I am a fan of square format images. The square format can certainly present compositional challenges, but it has some benefits – since the sides of the image are of equal length, the choice of portrait or landscape orientation no longer exists, which to me simplifies matters. Compared to rectangular image formats, the square format also fits better in (and therefore makes more efficient use of) the image circle of lenses. But ultimately, my fondness for this format is not based on logic, physics or optics – I just like it! And seeing the outstanding work of photographers (for example, Michael Kenna) who shoot predominantly or exclusively in this format only feeds my enthusiasm for it.
My introduction to square format photography
After shooting 35mm digital and then film cameras for some time, I felt the urge to try medium format, having read about the advantages of larger negatives, shallower depths of field at any given aperture etc. I managed to satisfy two desires (trying medium format and using a twin-lens reflex camera) with my first 6×6 camera, a Yashica-Mat. The detail and 3-dimensional quality that I saw in the images from the first roll was a revelation, and I also discovered my love of square images (and of 6×6 twin-lens reflex cameras, but I digress!).
How I got my Zeiss Ikon Taxona
Being aware of square format only in the context of medium format cameras, I was intrigued by a recent thread in a photography forum in which 35mm square format cameras (such as the Zeiss Ikon Tenax II) were being discussed. Unfortunately, the Tenax II is relatively expensive, and not terribly common. Sensing my disappointment, one of the forum members from Germany suggested that I try the Zeiss Ikon Taxona, a simplified version of the Tenax. She very kindly offered to buy one for me in Germany and to send it to me, which she duly did a few days later.
A brief history of the Zeiss Ikon Taxona
In 1938, Zeiss Ikon introduced the Tenax II, a square format camera that used 35mm film and produced 24mm x 24mm negatives. The Tenax II was a beautifully made camera with a coupled rangefinder and interchangeable lenses. The following year, Zeiss Ikon launched the Tenax I, a much simpler version with a fixed lens and a folding viewfinder, and lacking the rangefinder. After the war, the East German Zeiss Ikon continued production of the Tenax, modifying its design in 1953 to include a fixed viewfinder and a revised chrome-tipped film advance lever; as the East German company lost the rights to use the West German Zeiss Ikon’s trade names, the camera was renamed ‘Taxona’. The film advance lever tip was made black in 1954, and the camera was produced until 1959.
Overview of the Taxona
The Zeiss Ikon Taxona is a scale focus 35mm square format 24mm x 24mm camera with a 37.5mm f3.5 Carl Zeiss Jena Tessar lens. Minimum focus distance is ~0.8m. Shutter speeds range from bulb to 1/300s, and are set using a lever at the bottom of the lens. A sturdy black-tipped plunger on the left side advances the film and cocks the shutter, while the shutter is fired by depressing a lever on the right side of the lens.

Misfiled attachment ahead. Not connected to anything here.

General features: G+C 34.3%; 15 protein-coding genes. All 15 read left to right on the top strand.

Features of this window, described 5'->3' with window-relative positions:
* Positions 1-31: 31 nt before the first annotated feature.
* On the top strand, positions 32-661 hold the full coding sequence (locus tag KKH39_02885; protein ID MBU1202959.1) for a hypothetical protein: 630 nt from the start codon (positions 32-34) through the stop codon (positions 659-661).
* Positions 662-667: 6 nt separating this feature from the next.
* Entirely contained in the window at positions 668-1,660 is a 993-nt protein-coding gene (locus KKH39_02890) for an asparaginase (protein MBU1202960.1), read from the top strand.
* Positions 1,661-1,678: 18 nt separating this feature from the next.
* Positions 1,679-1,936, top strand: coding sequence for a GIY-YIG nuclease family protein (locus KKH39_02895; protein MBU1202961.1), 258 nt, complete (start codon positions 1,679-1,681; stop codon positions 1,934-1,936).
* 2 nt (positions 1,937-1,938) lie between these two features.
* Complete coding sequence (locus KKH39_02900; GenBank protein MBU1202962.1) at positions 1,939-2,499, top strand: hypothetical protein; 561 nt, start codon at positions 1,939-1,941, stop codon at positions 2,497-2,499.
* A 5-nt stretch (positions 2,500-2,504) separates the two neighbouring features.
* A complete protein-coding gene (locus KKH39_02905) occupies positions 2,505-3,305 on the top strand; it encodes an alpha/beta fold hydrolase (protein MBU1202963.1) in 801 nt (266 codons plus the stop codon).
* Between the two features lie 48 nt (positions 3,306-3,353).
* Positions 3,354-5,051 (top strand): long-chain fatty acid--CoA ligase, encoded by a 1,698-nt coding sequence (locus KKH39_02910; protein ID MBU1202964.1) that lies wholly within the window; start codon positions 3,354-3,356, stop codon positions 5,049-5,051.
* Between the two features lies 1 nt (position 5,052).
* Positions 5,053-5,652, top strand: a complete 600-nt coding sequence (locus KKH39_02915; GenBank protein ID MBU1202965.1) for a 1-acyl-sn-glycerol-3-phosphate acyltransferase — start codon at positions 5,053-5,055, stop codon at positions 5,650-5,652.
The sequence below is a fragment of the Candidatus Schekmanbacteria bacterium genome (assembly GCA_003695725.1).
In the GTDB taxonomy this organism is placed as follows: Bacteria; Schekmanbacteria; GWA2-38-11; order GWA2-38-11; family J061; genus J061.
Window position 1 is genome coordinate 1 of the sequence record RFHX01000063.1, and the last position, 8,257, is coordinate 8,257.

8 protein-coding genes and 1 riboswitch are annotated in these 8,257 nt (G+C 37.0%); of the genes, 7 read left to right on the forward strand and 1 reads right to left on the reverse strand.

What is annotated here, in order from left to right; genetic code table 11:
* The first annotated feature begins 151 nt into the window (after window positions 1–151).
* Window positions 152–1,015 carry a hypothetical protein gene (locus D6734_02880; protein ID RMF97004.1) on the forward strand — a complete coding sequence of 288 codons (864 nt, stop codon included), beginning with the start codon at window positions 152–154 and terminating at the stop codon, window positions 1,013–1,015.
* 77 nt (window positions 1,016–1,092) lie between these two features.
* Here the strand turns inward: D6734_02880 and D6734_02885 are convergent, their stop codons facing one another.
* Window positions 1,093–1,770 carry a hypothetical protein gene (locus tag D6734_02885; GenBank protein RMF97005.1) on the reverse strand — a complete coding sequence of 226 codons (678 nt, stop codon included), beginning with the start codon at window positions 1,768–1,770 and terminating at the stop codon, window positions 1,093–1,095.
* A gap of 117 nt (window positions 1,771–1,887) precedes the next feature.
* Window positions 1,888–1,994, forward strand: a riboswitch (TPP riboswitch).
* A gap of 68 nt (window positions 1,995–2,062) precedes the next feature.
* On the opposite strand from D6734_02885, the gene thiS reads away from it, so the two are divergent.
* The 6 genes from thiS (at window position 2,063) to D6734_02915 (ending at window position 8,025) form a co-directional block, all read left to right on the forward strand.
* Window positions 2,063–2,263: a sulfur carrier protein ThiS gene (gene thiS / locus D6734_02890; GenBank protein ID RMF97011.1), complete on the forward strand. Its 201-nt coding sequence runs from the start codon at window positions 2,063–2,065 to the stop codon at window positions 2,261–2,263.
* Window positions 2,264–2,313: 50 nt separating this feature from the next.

The camera is small (~110mm wide, ~70mm high and ~50mm deep) but feels solid and has a decent heft to it. On the right of the top plate, there is a frame counter that must be manually set upon loading film; a 36 exposure roll of film yields 50 square 24x24mm frames. Film rewinding is accomplished using a knob on the left. My camera lacked a film take-up spool, but a spool from any Zeiss camera of the post-war era will work (I pilfered one from my Contaflex, and it worked perfectly).
A walk in New York with the Taxona
My Taxona arrived, neatly packaged with a lovely handwritten note wishing me “good pictures”! The following Saturday morning, I loaded it with a roll of Kentmere 400 black-and-white film, and hit the streets of New York.
My impressions of the Taxona
I carried the camera in one hand and used either the Sunny-16 rule or a small light meter (Voigtlaender VCII) intermittently when I was unsure of my estimation. For most situations, I set the camera to focus at ~6m, which using an aperture of ~f6.3 gave a depth of field extending from ~3m to infinity. Taking a picture then boiled down to previsualization, estimating/metering the exposure, putting the viewfinder to the eye to confirm framing, and making the exposure; in many instances, I found that I could accomplish these steps very quickly. As a result, most people around me were unaware that I was photographing, which was no doubt also aided by the small size of the camera and the extremely quiet shutter.
After each exposure, the film is advanced by a satisfying depression of the film advance lever with the left index finger. I operated the shutter release lever with the middle finger of my right hand, while the index finger rested on top of the body – this allowed maximum stability of the camera, and I was able to shoot easily at 1/15s with no adverse impact on the image. This diminutive camera may be a little difficult to handle for people with very large hands, although I did not have an issue, as long as I wrapped my fingers around the body; with a little practice, I found the ergonomics and shooting experience to be very comfortable.
I’m quite happy with the quality of the images from the Tessar lens. To my eye they are sufficiently sharp and show a good tonal range. Ultimately though, my Taxona will always carry with it the heartwarming memory of the generosity shown by the kind German lady who went out of her way to procure this lovely little camera for me.
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